Communication, compromise are keys when couples invest

For an individual, investing well takes time and effort. But investing as a couple has additional challenges.

For an individual, investing well takes time and effort. But investing as a couple has additional challenges.

In an ideal world, couples would agree on investment goals and how to reach them.

In reality, that is rarely the case. One partner may want to invest aggressively, while the other is more risk averse.

For couples to get maximum benefit from their investments, it’s important to try to resolve differences early in their relationship. Here are tips to help achieve this:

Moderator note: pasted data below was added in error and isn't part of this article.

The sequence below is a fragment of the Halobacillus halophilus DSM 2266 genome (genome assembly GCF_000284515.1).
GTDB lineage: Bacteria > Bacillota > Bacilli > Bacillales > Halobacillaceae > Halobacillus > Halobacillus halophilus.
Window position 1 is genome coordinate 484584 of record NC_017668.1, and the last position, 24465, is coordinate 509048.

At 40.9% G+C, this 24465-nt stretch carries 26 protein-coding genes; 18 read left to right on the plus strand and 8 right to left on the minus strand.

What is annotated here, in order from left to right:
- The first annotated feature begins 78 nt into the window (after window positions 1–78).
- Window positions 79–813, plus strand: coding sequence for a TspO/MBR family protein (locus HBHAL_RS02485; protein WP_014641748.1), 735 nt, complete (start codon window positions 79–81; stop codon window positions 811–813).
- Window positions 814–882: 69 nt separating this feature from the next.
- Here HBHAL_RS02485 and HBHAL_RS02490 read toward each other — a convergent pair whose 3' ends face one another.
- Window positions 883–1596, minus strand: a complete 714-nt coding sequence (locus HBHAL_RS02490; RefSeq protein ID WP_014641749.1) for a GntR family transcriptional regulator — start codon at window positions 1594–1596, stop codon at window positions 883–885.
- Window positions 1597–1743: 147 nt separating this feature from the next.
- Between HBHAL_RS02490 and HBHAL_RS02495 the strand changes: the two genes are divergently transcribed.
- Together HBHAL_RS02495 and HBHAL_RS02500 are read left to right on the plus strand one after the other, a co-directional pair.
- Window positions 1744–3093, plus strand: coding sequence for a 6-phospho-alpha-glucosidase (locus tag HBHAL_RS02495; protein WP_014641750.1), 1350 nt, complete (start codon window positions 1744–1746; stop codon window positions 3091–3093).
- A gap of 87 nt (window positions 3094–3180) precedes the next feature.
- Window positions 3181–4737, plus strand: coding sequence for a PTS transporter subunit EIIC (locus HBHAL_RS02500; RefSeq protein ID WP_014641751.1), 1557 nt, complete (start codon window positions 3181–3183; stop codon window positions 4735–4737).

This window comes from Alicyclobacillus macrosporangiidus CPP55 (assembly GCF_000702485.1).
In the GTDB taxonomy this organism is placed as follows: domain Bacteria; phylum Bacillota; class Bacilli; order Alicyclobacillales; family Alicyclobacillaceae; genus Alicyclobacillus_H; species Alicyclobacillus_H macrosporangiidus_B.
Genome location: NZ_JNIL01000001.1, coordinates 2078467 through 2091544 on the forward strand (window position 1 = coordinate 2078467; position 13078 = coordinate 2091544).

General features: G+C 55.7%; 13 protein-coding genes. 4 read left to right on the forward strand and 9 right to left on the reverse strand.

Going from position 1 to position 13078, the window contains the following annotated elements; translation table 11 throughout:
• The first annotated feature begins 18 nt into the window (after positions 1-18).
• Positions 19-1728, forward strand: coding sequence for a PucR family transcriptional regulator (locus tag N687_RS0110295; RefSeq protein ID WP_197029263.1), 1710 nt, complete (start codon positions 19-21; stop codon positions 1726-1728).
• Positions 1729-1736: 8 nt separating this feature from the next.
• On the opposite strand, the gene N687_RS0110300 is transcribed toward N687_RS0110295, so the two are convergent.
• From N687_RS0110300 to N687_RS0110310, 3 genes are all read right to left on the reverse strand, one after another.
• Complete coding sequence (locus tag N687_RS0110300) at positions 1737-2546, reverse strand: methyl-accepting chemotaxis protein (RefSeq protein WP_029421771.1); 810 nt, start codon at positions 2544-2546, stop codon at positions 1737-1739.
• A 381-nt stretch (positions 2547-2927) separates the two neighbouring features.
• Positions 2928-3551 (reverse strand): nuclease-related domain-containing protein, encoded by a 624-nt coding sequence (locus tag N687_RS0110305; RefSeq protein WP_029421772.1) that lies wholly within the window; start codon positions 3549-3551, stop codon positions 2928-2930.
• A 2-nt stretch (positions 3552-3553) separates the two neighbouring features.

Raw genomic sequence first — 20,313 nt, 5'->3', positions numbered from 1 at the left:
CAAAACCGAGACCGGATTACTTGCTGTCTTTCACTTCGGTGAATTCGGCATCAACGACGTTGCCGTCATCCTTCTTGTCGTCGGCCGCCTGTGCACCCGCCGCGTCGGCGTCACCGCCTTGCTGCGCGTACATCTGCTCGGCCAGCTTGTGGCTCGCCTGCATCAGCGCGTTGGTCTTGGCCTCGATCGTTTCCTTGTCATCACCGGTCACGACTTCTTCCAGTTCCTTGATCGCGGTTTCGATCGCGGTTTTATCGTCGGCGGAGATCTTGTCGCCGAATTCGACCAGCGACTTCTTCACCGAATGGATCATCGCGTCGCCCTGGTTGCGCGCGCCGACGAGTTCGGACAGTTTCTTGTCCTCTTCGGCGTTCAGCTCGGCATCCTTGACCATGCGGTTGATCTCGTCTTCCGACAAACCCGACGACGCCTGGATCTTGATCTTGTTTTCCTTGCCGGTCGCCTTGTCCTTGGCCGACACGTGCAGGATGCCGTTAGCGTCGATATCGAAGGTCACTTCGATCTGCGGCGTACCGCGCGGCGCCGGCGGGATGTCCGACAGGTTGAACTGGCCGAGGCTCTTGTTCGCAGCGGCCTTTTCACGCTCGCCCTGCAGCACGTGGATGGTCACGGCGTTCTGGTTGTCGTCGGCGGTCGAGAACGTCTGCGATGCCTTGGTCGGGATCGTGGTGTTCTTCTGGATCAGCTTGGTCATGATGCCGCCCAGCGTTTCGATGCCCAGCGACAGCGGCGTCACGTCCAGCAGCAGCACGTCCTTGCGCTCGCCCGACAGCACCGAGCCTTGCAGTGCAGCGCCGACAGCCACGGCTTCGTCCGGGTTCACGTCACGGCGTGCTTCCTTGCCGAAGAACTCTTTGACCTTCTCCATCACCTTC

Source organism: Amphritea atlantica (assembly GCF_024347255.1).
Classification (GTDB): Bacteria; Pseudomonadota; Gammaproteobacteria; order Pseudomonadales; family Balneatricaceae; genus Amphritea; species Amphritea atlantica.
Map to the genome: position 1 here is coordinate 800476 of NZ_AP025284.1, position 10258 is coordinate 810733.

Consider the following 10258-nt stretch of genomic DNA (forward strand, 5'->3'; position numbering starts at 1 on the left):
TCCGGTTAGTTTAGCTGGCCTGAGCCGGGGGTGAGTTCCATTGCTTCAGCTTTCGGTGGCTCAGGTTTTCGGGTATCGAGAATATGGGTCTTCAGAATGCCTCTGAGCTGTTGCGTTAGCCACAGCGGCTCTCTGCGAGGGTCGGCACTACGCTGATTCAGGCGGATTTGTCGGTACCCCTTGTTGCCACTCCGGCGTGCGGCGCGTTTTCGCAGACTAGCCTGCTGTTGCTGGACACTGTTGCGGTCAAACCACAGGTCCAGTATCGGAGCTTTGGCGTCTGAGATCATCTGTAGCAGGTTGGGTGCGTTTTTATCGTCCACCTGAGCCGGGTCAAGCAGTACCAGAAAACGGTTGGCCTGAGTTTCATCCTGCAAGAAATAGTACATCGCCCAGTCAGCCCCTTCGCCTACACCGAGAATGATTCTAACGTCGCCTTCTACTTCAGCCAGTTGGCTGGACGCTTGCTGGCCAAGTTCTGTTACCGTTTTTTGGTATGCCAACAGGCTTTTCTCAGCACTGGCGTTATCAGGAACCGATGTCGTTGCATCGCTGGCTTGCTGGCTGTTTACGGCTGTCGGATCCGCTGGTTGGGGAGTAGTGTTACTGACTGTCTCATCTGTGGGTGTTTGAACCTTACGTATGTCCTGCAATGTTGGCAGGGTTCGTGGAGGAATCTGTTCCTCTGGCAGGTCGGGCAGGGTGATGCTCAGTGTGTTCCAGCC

It’s hard to make an investment plan if you don’t know what you’re investing for. So the first step is to agree on goals as well as the priority and time frame of each one.

For example, your partner may want to retire early and move to a warmer climate, while you want to advance in your career, even if it means delaying a move until much later. Coming to a general agreement on these issues can greatly simplify deciding how to invest.

Couples need to ensure each of them understands why their money is invested in a certain way.

This can help minimize blowback if investment choices don’t work out as anticipated. (No one likes to hear “I told you so.”)

The good news is that investing doesn’t have to be an either/or situation. A diversified portfolio should have a place for conservative and more aggressive investments.

Another reason for both having a clear understanding is that each may have to assume responsibility for the portfolio.

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